I did.       
I didn't see any blood.
I didn't see any bones jutting out of his cute hide.
I didn't see any pipes stuck into his stomach, or anywhere else.
So I raced to my truck to get my survival blanket that I always carry. The one that looks like tinfoil on the inside and reflects body heat. 
As I went by the herd again, I counted heads.  Then I saw Panda behind the club house shed chewing her cud.  I rejoiced.  She wasn't in the collapsed barn like I thought she was.  She wasn't dead like I thought she must be. Alive.  Chewing her cud.  Another miracle.  Panda's mom is the grandmother of Tiny Tim. So she was the one yelling the loudest for him, right alongside her daughter who isTiny Tim's mom.      Cow families stay loyal.
I grabbed the tinfoil blanket from my truck and returned to Tiny Tim.  I wrapped him in the blanket.     The sun was out, it was 22 degrees.   He now was somehow crawling back under the barn roof. I didn't have the strength to drag him backwards. I tried, but there were too many pipes and I was sliding around on top of the slippery roof, snow and ice and couldn't get firm footing.

Like most old farmers, both my knees need replacements, my rotor cuffs are gone and many discs in my back are damaged. I am no longer the strong girl I used to be.    So I prayed.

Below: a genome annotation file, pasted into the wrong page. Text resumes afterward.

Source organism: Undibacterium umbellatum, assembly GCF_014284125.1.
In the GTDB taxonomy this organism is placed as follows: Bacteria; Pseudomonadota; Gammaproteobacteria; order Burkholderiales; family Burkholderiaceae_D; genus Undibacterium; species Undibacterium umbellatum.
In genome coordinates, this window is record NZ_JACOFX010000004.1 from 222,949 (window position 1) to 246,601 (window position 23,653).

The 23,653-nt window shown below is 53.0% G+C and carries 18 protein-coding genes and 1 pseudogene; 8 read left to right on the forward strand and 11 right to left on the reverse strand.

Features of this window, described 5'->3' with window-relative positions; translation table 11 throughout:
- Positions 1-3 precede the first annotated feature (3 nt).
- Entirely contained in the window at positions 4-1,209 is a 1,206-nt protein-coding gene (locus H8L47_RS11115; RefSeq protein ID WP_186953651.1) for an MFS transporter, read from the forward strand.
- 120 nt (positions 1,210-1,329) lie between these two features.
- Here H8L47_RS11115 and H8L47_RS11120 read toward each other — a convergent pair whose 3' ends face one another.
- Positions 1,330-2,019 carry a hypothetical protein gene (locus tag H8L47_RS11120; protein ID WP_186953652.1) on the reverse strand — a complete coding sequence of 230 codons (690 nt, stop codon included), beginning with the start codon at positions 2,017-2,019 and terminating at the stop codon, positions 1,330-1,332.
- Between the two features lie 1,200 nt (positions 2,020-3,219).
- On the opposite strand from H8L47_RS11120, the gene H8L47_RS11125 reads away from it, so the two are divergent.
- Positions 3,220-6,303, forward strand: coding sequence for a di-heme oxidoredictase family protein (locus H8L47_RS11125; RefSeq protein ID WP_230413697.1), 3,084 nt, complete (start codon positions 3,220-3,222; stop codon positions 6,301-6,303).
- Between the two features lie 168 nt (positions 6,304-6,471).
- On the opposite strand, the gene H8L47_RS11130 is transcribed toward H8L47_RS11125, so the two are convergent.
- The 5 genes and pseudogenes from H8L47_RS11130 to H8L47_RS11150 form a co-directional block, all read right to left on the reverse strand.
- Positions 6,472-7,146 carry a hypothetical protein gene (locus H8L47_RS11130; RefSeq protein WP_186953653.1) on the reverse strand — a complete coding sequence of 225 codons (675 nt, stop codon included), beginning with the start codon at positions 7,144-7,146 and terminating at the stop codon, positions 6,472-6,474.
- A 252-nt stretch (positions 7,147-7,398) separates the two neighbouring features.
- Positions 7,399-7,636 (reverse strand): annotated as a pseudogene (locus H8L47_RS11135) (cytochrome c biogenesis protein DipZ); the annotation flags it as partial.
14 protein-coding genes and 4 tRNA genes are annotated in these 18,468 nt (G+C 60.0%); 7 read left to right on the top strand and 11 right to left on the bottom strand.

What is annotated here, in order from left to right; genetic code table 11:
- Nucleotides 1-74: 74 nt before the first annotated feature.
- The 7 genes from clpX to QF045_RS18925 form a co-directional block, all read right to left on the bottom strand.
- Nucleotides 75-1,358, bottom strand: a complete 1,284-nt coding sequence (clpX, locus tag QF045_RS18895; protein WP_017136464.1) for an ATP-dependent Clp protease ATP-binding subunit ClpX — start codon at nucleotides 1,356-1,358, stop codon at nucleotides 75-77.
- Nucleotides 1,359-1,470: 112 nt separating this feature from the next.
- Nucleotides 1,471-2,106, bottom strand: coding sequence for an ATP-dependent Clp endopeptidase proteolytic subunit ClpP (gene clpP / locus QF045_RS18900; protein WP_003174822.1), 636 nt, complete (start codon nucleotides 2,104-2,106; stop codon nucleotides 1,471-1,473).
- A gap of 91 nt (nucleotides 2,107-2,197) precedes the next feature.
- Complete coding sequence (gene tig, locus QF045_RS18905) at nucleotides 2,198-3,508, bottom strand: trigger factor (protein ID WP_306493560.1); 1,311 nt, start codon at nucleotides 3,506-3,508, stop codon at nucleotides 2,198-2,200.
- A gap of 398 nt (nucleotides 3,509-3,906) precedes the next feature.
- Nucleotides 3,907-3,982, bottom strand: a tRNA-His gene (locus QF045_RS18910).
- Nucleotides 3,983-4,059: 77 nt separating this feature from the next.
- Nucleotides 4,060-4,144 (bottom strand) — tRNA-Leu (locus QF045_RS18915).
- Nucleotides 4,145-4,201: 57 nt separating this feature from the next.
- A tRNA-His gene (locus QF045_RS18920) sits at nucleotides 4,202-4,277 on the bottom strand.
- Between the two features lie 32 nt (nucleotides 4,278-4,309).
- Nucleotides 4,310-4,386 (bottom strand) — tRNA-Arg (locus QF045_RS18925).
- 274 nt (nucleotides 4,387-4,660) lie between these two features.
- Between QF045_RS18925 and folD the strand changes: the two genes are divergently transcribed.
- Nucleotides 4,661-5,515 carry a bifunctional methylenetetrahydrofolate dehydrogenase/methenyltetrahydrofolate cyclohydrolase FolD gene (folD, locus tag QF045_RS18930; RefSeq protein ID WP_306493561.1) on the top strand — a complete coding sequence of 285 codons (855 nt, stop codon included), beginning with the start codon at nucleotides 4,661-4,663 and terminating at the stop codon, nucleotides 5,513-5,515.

I really prayed to God for MUSCLES.  I prayed and I screamed. I need Muscles!!
I need to get this calf away from this dangerous situation.

In less than 4 minutes....guess what?  I got muscles!!!

In the form of FARMERS

Farmer Chip returned home and we tried to extract the calf together.
Couldn't do it.
Then two more farmers came. The McClure's. The result of my friends phone call.

This is the same farmer who towed me out of an icy snowbank last month when my 4 wheel drive broke in my truck.

We struggled to get some kind of firm footing on the slippery roof. Farmer McLure fell and had a hard time getting vertical.  We were Four big adults trying to do critical work in a very small space. As much as we tried to get the calf to stand up by supporting all four of his quarters, he could not stand for more than 5 seconds.   We had hoped to walk him out of this area.   We now went into Plan B.

As Tiny Tim's mom watched, we carefully maneuvered his heavy body around and over pipes, snow and holes in the roof.